The day after meeting Professor Matsko, our group had the opportunity to meet with the director of UChicago Charter Schools, Mr. Shayne Evans. In contrast to past meetings where discussion revolved around what we should expect to accomplish several years down the road, we instead talked about what our group needed to get done during the summer.
Shayne placed much importance on solidifying our mission statement – what defines us, and more importantly, what sets us apart from other schools. Our mission statement should comprise of two parts:
1) A succinct and broader statement that represents who we are in a nutshell
2) A much more extensive statement that describes the structure of our school and curriculum in detail
If there are issues with our program in the future (as there are sure to be), we need to be able to look at our statement as the guideline by which we make any decisions.
In addition, Mr. Evans also explained the importance of being distinguishable. Many schools try to do everything, and end up spreading themselves too thin. It is more effective to first become great at a few aspects in education, and then develop weaker areas as the school continues to develop. “Be strong at 2 or 3 things, good at 4 or 5, and work on improving everything else”.
That’s something that I hadn’t really considered when we first began constructing our school vision. With all of us bringing different perspectives to the table, I imagined that we would create some sort of conglomerated super-curriculum. Unfortunately, it’s not so simple. Especially as the charter school scene has become increasingly competitive, being “generically great” isn’t sufficient. Even if we were to create school with high marks across the board in all areas of education, we have to become distinguishable.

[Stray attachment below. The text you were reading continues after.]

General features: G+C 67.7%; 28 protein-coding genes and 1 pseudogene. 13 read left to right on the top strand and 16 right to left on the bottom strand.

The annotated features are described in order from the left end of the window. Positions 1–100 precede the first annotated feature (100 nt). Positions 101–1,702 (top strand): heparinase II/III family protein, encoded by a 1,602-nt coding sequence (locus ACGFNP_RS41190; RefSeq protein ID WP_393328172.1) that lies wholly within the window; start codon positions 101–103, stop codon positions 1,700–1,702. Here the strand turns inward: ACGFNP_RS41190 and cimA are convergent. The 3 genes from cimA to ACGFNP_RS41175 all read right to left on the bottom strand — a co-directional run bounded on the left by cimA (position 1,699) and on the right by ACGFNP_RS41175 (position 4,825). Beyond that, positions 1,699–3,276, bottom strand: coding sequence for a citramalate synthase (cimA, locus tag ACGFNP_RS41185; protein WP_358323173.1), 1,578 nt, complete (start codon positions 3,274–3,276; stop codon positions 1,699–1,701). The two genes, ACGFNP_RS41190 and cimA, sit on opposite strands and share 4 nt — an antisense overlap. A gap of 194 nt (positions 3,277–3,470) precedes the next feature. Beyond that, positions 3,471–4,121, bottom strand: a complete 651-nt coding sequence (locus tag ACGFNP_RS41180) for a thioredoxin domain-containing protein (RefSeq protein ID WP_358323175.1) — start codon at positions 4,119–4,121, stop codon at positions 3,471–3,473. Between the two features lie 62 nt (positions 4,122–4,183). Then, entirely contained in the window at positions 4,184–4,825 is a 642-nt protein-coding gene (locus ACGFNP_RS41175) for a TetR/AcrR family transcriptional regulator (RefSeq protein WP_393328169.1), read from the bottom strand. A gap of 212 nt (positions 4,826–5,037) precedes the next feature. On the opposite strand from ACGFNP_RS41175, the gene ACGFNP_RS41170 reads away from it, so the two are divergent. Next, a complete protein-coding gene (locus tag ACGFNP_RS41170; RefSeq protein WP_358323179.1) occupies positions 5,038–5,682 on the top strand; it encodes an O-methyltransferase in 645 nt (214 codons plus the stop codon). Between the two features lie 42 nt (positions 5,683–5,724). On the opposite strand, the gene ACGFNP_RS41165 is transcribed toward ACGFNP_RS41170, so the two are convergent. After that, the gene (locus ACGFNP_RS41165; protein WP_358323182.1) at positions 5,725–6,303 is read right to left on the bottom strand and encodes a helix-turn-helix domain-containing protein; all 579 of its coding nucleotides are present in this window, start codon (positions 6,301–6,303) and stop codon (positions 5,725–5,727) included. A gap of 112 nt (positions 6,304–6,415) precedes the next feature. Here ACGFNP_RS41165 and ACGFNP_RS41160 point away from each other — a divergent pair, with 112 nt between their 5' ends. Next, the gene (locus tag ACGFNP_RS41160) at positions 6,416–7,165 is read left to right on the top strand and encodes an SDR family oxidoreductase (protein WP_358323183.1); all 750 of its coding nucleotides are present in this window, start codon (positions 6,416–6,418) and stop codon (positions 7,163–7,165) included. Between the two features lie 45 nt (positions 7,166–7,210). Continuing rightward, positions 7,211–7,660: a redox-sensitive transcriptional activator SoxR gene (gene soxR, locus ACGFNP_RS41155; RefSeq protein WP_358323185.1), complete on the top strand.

UChicago Charter School Woodlawn Campus (UCW), distinguishes itself from other schools through a focus on sending young historically underachieving African-American students to college. Starting in middle school, these students visit college campuses throughout the country. Banners of the most prestigious colleges in the nation are displayed in the hallways. Even the uniforms of these students are marked with the phrase “college-bound”. All of this is directed towards creating that environment, that attitude within students that they can go to college and succeed. ChiArts, the Chicago High School for the Arts, emphasis is on the visual and performing arts. They also have common core classes that other high schools have, but here the distinguishing feature is the emphasis on the arts.
What will people associate our school with?
To help us determine what that is and what our mission statement will be, every member of the Mosaic Educational Project will be making visits in the next two months to different schools around the nation, observing every aspect of how schools function. We will be talking with students, teachers, principals, policymakers, parents – anyone that is involved in the education of America’s youth.
Towards the end of our discussion, Mr. Evans told us that no matter what our statement and structure is, all of us have to commit to it 100 percent, even if it doesn’t match up exactly with everything we want in a school individually. 100 percent. Not 70, not 90, not almost 100. But 100 percent. We have to be able to market our vision to potential investors, parents, and to students. We have to convince teachers that our vision is one worth becoming a part of. If we can’t commit to our own mission, how do we convince others to trust us with their students?
For sure, it will be difficult, and I don’t know how far we will go. We have to be ready for the flame to go out over and over again, and still have the determination and creativity to rekindle that fire a different way every single time until we get it right. Considering how we have even gotten this far, and witnessing the energy and commitment that everyone has placed in this project up until now, I believe that this 100 percent mentality is in reachable territory.